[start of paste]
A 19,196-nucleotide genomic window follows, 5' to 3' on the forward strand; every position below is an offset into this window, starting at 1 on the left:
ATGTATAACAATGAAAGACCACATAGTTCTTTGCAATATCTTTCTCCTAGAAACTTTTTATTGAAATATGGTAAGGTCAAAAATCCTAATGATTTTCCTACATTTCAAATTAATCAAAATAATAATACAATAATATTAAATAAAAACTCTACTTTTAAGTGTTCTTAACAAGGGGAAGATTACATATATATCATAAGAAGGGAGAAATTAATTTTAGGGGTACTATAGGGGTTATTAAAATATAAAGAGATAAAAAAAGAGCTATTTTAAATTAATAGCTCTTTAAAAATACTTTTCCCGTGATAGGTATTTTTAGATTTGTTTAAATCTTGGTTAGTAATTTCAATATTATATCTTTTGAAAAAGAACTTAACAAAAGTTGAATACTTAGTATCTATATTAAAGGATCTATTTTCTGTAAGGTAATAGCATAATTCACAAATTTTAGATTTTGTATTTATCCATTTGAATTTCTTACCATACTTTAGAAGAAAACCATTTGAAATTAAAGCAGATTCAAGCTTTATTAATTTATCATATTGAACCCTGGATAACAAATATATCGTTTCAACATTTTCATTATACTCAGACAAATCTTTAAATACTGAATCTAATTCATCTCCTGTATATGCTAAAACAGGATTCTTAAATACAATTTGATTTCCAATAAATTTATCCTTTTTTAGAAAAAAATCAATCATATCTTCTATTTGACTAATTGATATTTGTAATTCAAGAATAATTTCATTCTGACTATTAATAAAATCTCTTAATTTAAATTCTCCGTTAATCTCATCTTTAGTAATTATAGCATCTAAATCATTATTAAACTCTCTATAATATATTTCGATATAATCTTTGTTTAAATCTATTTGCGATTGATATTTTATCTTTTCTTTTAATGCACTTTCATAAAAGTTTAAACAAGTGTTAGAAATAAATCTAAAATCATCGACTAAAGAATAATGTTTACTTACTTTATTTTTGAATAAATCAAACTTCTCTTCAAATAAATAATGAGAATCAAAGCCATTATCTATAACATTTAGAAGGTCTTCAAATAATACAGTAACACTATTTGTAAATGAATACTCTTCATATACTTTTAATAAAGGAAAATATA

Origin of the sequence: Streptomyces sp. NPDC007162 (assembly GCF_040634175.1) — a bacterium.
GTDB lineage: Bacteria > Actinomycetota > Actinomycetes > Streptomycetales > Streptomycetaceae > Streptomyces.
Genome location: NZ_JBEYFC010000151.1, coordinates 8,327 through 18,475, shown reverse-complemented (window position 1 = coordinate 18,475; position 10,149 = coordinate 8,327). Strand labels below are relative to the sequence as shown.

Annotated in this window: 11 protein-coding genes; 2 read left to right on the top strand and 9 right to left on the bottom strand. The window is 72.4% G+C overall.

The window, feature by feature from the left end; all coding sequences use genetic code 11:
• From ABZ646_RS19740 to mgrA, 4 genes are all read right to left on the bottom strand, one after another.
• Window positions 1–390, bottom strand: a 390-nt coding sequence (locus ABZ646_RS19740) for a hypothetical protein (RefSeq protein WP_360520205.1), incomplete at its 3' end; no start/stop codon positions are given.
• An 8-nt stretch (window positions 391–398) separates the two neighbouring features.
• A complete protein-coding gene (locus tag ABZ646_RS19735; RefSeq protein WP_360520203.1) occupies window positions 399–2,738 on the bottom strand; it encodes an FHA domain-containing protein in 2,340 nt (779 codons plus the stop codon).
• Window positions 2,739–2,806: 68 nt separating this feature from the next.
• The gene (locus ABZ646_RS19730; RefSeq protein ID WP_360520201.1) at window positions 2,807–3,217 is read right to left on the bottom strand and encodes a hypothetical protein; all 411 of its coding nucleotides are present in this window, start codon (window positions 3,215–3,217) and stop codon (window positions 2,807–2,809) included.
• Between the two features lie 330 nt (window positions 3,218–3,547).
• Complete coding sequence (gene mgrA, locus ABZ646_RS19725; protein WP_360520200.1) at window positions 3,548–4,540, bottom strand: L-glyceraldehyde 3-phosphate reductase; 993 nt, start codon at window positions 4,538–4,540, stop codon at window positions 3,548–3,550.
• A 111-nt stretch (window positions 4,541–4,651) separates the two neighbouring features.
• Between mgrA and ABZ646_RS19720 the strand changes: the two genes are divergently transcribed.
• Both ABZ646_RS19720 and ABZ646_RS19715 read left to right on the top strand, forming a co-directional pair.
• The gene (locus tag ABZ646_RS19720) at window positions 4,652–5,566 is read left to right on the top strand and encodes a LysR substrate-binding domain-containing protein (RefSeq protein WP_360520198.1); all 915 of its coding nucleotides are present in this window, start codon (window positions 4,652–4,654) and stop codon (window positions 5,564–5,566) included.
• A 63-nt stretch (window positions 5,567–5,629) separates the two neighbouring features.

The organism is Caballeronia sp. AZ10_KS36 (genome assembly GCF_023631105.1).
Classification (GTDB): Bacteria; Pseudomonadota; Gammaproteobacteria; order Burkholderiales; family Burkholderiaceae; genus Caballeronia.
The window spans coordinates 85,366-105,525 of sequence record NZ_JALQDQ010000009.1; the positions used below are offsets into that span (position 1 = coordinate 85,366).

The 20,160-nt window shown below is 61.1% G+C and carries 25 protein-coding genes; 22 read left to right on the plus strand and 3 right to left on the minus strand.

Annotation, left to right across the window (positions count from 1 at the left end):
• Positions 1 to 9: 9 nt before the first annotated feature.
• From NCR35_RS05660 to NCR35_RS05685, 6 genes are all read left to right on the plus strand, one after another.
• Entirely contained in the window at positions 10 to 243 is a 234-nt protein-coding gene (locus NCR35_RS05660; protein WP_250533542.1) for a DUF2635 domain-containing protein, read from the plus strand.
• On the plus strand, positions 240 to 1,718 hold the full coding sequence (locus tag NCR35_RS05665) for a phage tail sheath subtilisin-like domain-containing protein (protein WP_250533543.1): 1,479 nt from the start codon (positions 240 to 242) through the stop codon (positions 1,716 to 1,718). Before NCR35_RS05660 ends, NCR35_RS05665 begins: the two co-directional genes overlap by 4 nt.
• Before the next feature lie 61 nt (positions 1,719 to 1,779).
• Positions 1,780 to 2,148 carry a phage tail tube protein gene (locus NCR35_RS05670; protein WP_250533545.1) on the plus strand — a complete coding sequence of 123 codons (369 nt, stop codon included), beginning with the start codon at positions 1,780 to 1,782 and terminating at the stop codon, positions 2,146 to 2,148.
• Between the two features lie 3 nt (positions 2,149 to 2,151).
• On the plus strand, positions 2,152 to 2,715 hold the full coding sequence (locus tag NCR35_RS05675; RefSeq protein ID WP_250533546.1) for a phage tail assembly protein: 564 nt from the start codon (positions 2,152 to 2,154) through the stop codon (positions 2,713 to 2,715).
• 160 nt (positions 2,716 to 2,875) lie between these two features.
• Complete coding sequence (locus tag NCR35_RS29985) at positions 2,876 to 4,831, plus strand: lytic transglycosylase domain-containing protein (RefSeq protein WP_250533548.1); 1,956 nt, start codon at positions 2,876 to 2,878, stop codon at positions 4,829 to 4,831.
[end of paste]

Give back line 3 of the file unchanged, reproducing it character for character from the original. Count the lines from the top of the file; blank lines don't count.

Origin of the sequence: Streptomyces sp. NPDC007162 (assembly GCF_040634175.1) — a bacterium.